Today, primary mechanical and electrical equipment designed to last for 30 years will be operated with building technology systems that will be obsolete in a fraction of that time. Creating a regular review of these systems is critical to keep up with – and ahead of – the technology cycle. Technology used in building automation systems today is more complex than ever before. Staying on top of the latest versions of software running equipment can prolong the useful life of the hardware by keeping it running as efficiently as possible. Budgets should include plans for assessing and implementing technology upgrades every few years.
In addition to the benefits already explained, there are other outstanding reasons to retrofit, renovate, or replace aging building systems that go beyond operational efficiencies and cost savings.
In the wake of the social and economic impact of COVID-19, building tenants are looking for a greater sense of security. Now may be the time for building owners and managers to consider adding new forms of technology, including touchless systems to promote hygiene, mobile apps to monitor environmental conditions, sensors to monitor office space and meeting room use, and other health and safety technologies. These additions offer the added benefit of attracting and retaining building occupants.
We also have a social responsibility to do what we can to protect our natural resources. According to a report from the United Nations Environment Programme (UNEP), 39% of all carbon emissions in the world result from building and construction. Operational emissions, such as energy used to heat, cool, or light a building, account for 28%. The remaining 11% comes from embodied carbon emissions—carbon dioxide emissions associated with materials and construction processes throughout the entire lifecycle of a building or infrastructure. Built environment professionals have a duty to provide the best environmental options possible to building owners, who in turn should do their part to protect our future.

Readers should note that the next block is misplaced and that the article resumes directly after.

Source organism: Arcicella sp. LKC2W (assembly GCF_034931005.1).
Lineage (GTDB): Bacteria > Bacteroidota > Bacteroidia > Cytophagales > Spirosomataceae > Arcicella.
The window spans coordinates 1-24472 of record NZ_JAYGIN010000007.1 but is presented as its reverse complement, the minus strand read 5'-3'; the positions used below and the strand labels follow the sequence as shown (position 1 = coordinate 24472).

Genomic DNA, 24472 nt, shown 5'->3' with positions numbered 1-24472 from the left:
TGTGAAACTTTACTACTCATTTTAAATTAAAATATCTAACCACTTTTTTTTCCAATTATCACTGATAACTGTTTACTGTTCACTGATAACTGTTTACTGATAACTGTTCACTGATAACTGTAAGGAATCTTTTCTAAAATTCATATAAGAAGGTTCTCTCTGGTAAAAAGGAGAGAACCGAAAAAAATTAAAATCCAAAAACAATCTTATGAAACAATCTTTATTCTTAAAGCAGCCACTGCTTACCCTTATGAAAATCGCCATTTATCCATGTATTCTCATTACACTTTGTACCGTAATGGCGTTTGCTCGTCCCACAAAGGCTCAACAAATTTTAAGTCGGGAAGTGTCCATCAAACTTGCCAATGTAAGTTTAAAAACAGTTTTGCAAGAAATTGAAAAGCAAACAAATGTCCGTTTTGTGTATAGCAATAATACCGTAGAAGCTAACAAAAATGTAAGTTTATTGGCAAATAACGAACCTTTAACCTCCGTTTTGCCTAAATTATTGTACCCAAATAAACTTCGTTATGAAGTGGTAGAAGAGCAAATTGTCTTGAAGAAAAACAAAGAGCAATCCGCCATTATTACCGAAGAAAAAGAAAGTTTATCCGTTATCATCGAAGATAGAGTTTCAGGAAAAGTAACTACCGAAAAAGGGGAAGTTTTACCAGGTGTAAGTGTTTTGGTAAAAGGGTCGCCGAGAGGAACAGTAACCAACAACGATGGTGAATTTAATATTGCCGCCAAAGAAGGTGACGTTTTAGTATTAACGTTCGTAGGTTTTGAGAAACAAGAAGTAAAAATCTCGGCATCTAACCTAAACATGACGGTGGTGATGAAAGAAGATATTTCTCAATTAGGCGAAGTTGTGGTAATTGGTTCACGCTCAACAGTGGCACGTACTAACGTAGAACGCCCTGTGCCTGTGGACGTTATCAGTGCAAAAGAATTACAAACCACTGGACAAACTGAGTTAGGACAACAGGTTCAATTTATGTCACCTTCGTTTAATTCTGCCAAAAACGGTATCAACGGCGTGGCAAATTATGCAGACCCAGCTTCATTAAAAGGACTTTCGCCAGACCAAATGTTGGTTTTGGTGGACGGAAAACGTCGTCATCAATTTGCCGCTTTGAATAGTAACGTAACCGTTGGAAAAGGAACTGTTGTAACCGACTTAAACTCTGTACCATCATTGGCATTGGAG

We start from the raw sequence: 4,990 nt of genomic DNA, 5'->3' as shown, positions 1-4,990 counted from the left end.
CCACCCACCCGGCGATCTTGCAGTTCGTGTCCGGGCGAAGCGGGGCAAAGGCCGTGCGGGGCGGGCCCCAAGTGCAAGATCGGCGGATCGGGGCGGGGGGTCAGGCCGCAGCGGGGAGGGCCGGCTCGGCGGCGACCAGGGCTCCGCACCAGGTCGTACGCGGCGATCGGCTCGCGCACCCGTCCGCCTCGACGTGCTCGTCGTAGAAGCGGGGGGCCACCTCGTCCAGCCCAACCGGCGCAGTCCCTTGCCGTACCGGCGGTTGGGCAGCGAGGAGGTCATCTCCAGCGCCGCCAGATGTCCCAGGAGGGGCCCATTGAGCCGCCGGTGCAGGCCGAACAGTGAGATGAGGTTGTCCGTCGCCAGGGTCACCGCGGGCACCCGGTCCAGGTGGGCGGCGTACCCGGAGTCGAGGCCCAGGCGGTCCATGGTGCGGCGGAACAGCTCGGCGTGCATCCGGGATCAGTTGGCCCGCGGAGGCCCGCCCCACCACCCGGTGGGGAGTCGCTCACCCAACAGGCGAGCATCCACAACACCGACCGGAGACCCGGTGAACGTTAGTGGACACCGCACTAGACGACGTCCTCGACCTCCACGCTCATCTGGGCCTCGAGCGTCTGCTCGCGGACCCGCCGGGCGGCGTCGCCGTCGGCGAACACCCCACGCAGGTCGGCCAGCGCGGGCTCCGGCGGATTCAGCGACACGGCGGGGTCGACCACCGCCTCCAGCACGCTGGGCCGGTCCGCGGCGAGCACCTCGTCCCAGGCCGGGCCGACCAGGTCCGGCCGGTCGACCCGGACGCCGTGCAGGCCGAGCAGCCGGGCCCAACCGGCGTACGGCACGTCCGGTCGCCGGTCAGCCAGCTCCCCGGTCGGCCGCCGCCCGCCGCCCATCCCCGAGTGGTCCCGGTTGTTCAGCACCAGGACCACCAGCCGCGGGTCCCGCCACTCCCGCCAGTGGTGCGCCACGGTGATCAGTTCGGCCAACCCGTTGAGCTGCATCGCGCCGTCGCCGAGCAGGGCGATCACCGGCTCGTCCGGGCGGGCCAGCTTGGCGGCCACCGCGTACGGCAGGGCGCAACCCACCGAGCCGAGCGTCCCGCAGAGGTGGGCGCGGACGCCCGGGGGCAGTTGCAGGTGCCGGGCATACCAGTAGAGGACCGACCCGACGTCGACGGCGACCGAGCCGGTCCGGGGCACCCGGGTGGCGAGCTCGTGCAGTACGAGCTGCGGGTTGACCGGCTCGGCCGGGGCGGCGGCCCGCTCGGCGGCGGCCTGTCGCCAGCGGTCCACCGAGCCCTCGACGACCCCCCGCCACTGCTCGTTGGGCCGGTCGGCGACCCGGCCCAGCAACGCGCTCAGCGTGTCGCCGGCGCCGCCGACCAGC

So, do you retrofit, upgrade, or replace? The question may seem overwhelming until you step back from the individual pieces and look at the whole picture. What is the current challenge? The problem you see may actually be an even bigger opportunity in disguise. What are your current assets and how do they (or don’t they) work together? Partnering with an impartial expert can help determine an unbiased assessment of the current state of your systems, which can help frame the best solution. Finally, developing a plan of action can break the once overwhelming problem into a manageable set of steps that can yield a bounty of financial, social and environmental benefits.
Steve Brown, certified automation professional, is practice leader for the Automation Group at Environmental Systems Design, Inc.